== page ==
Epilepsy Fellow Children's Hospital of Philadelphia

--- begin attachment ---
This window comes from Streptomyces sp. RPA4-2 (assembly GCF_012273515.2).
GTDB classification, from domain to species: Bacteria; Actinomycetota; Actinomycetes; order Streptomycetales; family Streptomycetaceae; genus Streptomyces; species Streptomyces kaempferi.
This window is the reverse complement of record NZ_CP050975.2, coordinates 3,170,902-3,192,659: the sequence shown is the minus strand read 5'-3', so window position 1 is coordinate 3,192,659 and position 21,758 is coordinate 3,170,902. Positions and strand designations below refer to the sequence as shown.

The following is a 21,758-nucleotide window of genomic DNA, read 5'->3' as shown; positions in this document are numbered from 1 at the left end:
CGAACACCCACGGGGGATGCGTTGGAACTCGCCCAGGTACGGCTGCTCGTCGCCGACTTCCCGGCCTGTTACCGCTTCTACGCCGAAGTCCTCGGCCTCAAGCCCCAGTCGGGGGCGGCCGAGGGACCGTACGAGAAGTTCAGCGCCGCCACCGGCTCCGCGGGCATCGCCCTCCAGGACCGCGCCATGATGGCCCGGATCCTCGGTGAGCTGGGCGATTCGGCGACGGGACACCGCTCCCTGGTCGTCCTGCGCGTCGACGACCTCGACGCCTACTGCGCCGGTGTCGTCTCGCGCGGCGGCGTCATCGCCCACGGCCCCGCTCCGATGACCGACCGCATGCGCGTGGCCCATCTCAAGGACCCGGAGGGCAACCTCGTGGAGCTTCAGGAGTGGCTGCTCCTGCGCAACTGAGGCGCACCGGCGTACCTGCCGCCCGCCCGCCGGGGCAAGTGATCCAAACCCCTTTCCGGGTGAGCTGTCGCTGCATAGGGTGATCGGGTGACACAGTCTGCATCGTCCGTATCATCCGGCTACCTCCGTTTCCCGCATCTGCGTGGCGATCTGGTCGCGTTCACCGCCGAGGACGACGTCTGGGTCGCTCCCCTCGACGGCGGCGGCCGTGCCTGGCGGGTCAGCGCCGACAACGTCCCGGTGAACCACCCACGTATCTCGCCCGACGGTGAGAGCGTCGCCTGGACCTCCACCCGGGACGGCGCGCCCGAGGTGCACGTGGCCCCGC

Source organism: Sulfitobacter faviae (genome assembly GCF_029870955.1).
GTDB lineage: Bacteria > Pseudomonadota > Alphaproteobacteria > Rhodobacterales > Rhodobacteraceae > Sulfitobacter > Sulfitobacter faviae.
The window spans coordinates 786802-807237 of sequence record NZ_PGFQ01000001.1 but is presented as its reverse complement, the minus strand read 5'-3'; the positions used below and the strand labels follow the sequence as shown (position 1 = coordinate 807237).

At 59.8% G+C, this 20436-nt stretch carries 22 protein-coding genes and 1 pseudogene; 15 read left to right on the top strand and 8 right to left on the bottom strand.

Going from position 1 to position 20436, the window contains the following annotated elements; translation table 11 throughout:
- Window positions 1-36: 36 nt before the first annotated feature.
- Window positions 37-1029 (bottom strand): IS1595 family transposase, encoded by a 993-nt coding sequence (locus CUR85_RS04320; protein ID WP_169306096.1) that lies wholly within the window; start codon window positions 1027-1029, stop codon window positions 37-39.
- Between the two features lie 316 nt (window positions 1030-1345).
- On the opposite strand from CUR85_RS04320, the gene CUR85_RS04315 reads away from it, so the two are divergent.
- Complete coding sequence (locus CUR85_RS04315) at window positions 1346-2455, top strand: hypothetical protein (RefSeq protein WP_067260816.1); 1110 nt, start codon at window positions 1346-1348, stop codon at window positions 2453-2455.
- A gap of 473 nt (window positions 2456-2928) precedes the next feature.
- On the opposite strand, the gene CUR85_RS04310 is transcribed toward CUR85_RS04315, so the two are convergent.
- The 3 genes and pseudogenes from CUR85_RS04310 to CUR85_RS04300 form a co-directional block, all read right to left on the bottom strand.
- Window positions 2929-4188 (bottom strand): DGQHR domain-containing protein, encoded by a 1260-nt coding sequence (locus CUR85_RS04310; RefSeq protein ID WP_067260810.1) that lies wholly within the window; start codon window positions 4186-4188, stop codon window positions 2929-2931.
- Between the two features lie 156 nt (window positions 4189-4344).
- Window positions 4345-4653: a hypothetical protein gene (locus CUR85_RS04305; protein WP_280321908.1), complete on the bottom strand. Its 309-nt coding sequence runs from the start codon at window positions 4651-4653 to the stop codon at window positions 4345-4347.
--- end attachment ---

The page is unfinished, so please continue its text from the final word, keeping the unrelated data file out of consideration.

Rationale: Increasing evidence suggests that white matter structure is abnormal in various forms of epilepsy. Seizures may alter white matter through maladaptive mechanisms of plasticity. If seizures alter white matter in neonates, the impact upon subsequent neurodevelopment could be pronounced. Neonates are in a period of rapid developmental myelination, making this population unique to study whether recurrent seizures are associated with abnormal white matter development. Methods: This was a retrospective case-control study of term-born neonates who underwent brain MRI at a single institution from 2011-2018. Cases were neonates with non-structural epilepsy with normal brain MRI and no other conditions present that are known to alter white matter. Controls were healthy neonates with normal MRI. White matter was assessed via region of interest analysis for quantitative mean diffusivity (MD) of the genu and splenium of the corpus callosum, cingulum, and internal capsules by two child neurologists blinded to the clinical history. Mean MD of the specified tracts were compared between cases and controls using multivariable linear regression models, adjusting for gestational age and post-conceptional age at time of MRI. Results: Of 1,542 neonatal MRIs completed between 2011-2018, 22 neonates with non-structural epilepsy and 22 unmatched healthy controls were identified and included. MD was significantly lower in the genu of the corpus callosum in cases compared to controls (77.1 ± 28.5, p=0.01). MD was also lower in the splenium of the corpus callosum, but this was non-significant (44.7 ± 23.9, p=0.069). MD measurements in the cingulum and internal capsule had lower interobserver agreement and were therefore not further analyzed. Conclusions: MD was lower in the genu of the corpus callosum of neonates with recurrent seizures as compared to healthy controls. This suggests that in neonatal non-structural epilepsy, seizures may induce aberrant myelination or lack of axonal pruning in developing white matter. Future work will further evaluate the precise nature of white matter structural changes and the potential associations between MD, seizure burden and developmental outcomes. Funding: Please list any funding that was received in support of this abstract.: Dr. Knowles is supported by NIH/NINDS K12NS098482-02, a Taking Flight Award from the CURE Foundation, and the Stanford Maternal and Child Health Research Institute. Dr. Wusthoff is supported by NIH/NINDS K02NS102598. Support for the Stanford Quantitative Sciences Unit was provided by the Stanford Department of Neurology.